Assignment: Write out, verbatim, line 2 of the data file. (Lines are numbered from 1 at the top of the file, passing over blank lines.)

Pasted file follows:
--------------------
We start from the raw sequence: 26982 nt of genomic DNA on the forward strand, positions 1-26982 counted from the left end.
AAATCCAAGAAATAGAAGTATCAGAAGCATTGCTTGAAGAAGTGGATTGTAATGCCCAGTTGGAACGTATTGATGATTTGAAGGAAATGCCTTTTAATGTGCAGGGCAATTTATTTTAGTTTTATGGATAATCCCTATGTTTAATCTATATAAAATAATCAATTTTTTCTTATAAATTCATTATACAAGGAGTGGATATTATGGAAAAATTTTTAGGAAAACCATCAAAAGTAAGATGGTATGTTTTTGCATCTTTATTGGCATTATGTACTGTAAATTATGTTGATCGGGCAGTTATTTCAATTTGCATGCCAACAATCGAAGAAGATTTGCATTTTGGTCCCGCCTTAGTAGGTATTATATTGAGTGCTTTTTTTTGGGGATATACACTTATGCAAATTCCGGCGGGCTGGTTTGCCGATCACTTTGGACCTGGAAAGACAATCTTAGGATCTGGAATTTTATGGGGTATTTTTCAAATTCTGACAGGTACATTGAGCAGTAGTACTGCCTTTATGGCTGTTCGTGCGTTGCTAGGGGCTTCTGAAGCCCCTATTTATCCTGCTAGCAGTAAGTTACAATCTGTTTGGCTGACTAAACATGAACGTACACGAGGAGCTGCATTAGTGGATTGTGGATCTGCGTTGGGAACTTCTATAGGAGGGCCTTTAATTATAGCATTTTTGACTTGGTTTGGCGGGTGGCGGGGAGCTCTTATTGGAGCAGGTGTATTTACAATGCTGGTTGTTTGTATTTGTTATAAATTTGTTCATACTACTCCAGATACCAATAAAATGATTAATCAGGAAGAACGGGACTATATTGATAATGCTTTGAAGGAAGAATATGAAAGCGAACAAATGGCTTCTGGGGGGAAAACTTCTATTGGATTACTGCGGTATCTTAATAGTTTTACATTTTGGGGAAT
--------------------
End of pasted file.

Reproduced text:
AAATCCAAGAAATAGAAGTATCAGAAGCATTGCTTGAAGAAGTGGATTGTAATGCCCAGTTGGAACGTATTGATGATTTGAAGGAAATGCCTTTTAATGTGCAGGGCAATTTATTTTAGTTTTATGGATAATCCCTATGTTTAATCTATATAAAATAATCAATTTTTTCTTATAAATTCATTATACAAGGAGTGGATATTATGGAAAAATTTTTAGGAAAACCATCAAAAGTAAGATGGTATGTTTTTGCATCTTTATTGGCATTATGTACTGTAAATTATGTTGATCGGGCAGTTATTTCAATTTGCATGCCAACAATCGAAGAAGATTTGCATTTTGGTCCCGCCTTAGTAGGTATTATATTGAGTGCTTTTTTTTGGGGATATACACTTATGCAAATTCCGGCGGGCTGGTTTGCCGATCACTTTGGACCTGGAAAGACAATCTTAGGATCTGGAATTTTATGGGGTATTTTTCAAATTCTGACAGGTACATTGAGCAGTAGTACTGCCTTTATGGCTGTTCGTGCGTTGCTAGGGGCTTCTGAAGCCCCTATTTATCCTGCTAGCAGTAAGTTACAATCTGTTTGGCTGACTAAACATGAACGTACACGAGGAGCTGCATTAGTGGATTGTGGATCTGCGTTGGGAACTTCTATAGGAGGGCCTTTAATTATAGCATTTTTGACTTGGTTTGGCGGGTGGCGGGGAGCTCTTATTGGAGCAGGTGTATTTACAATGCTGGTTGTTTGTATTTGTTATAAATTTGTTCATACTACTCCAGATACCAATAAAATGATTAATCAGGAAGAACGGGACTATATTGATAATGCTTTGAAGGAAGAATATGAAAGCGAACAAATGGCTTCTGGGGGGAAAACTTCTATTGGATTACTGCGGTATCTTAATAGTTTTACATTTTGGGGAAT